By Seamus Doyle and Melanie Lawder
firstname.lastname@example.org and email@example.com
Approximately fifty students and a small group of professors gathered in Haggerty Hall last night to view the results of the 2012 presidential and congressional elections. Marquette students supporting both ends of the political spectrum joined together in anticipation and suspense of the 2012 election results.
Despite the tensions, spirits seemed to be high amongst the students in attendance with animated chatter filling in the long breaks between incoming results.
Spread throughout three rooms and the Triangle Lounge in Haggerty Hall, the old engineering building, a diverse number of media outlets, including CNN, FOX, C-SPAN, and MSNBC, provided up to date election results to individuals in attendance.
Though party affiliation varied, students shared common concerns about how the election will affect same issues. Like the general public, the economy and foreign policy were two issues that many students held a significant amount of anxiety about.
“Obviously the economy is a really important issue, but I think after the third presidential debate it became really obvious that you couldn’t take foreign policy for granted,” said Kelly Mitchell, a graduate student studying political science and a supporter of President Barack Obama.
For some students, the candidates’ stances on social issues were just as pertinent as the economy.
“It’s sad that we let religious groups influence how we’re going to vote on certain issues such as abortion and gay marriage,” said Joshua Hill, a freshman in the College of Arts & Sciences.
By the end of the night, the crowd had drastically dispersed and only 15 to 20 students and a few professors were around as the majority of swing states came in.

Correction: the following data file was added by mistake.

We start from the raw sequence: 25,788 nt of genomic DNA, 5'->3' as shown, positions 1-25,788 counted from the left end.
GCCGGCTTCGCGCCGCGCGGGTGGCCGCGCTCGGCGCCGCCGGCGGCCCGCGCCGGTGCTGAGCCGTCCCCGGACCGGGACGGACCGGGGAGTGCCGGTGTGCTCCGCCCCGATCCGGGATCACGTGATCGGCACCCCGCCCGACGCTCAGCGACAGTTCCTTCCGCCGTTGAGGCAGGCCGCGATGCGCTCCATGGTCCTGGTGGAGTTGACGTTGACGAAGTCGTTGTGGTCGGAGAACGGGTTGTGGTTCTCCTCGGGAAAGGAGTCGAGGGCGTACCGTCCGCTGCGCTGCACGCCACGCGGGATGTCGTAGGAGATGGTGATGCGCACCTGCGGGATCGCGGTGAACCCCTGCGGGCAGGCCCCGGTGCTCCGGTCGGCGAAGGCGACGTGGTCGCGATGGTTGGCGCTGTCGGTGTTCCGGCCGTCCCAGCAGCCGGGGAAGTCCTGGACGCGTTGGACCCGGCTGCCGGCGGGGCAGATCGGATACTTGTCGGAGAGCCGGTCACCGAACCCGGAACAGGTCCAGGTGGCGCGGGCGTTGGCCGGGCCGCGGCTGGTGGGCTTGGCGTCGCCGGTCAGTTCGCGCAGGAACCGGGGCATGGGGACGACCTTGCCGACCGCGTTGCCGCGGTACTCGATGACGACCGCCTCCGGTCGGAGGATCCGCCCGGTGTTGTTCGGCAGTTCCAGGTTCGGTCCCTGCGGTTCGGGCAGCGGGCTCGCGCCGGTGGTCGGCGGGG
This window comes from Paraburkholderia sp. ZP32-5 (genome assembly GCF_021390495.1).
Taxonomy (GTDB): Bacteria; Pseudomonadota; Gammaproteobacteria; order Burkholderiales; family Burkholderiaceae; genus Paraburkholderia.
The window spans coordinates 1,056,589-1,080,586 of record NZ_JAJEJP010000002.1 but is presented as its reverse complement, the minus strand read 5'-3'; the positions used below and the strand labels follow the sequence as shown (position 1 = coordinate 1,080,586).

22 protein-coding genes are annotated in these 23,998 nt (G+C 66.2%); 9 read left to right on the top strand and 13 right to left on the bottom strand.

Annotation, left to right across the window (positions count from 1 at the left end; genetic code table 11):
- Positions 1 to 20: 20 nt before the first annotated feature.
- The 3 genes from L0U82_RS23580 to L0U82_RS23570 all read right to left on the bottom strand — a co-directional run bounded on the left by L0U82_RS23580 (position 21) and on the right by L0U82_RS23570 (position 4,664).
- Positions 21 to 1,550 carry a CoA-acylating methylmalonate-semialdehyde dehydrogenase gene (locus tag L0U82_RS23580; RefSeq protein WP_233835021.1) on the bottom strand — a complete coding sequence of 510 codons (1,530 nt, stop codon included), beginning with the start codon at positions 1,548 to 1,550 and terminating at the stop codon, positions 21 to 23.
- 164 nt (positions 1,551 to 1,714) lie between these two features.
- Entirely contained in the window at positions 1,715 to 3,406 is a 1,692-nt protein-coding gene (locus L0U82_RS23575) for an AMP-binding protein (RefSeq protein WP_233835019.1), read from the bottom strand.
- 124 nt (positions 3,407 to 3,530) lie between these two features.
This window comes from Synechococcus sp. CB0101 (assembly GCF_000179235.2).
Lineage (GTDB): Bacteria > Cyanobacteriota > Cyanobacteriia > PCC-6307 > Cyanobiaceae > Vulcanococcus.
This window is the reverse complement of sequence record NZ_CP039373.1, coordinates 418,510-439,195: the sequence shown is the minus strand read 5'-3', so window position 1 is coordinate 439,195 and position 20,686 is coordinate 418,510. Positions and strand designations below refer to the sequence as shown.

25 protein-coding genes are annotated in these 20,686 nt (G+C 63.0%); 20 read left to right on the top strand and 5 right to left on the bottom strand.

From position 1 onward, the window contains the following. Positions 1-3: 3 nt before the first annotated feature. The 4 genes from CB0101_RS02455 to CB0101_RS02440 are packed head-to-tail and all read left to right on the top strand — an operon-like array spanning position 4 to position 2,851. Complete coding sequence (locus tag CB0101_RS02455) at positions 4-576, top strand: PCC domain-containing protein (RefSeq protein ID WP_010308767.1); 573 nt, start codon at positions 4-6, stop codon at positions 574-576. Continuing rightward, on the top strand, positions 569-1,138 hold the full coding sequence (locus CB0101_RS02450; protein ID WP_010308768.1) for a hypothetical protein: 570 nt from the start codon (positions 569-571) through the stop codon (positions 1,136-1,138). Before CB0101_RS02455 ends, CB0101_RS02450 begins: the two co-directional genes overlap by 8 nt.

Of these few students, there seemed to be a decidedly liberal bent as cheers and whistles filled the room as Iowa was announced in the Obama column. Later, as Ohio was called for Obama, almost everyone in the room jumped to their feet, including some professors, and the screaming was earsplitting.
Few students stayed after Ohio was called in favor of Obama.
“I’m so excited that all our hard work paid off,” Natasha Hansen, a sophomore in the College of Arts & Sciences said. “The future of women’s health, gay rights, our economy, our foreign relations, and our student loans are in good hands.”
One of the largest questions of the night, one repeated by students and professors alike, was how the media could call states with so few votes counted.
“I think they shouldn’t have called Wisconsin so early,” Evan Umpir, a sophomore in the college of Arts & Sciences, said. “It’s going be close. It’s going to be real close. The media needs to tread lightly.”
Umpir was not the only individual confused as to why states were being called with sometimes less than 10 percent of the vote having been counted.
“I don’t know what they’re calling that on,” Julia Azari, an assistant professor of political science, said at one point as states were being called by the media.
It seems that individuals at the election viewing party, sponsored by the Les Aspin Center for Government and the Department of Political Science, called the election in favor of Obama early, with everyone, including professors, dispersing immediately after Ohio was called in favor of Obama around 10:20pm.
Yet, the Marquette viewing party was not the only thing that leaned Democratic.
According to the Journal Sentinel, of the Marquette community that voted on campus, wards 190, 191, and 192, leaned Democratic in both the presidential and senate races.
“President Barack Obama outpolled former Massachusetts Gov. Mitt Romney, 2,009 to 1,500, and Democratic Senate candidate Tammy Baldwin outpolled Republican Tommy Thompson 2,073 to 1,500,” Jenifer Zahn said in an article published on JS Online.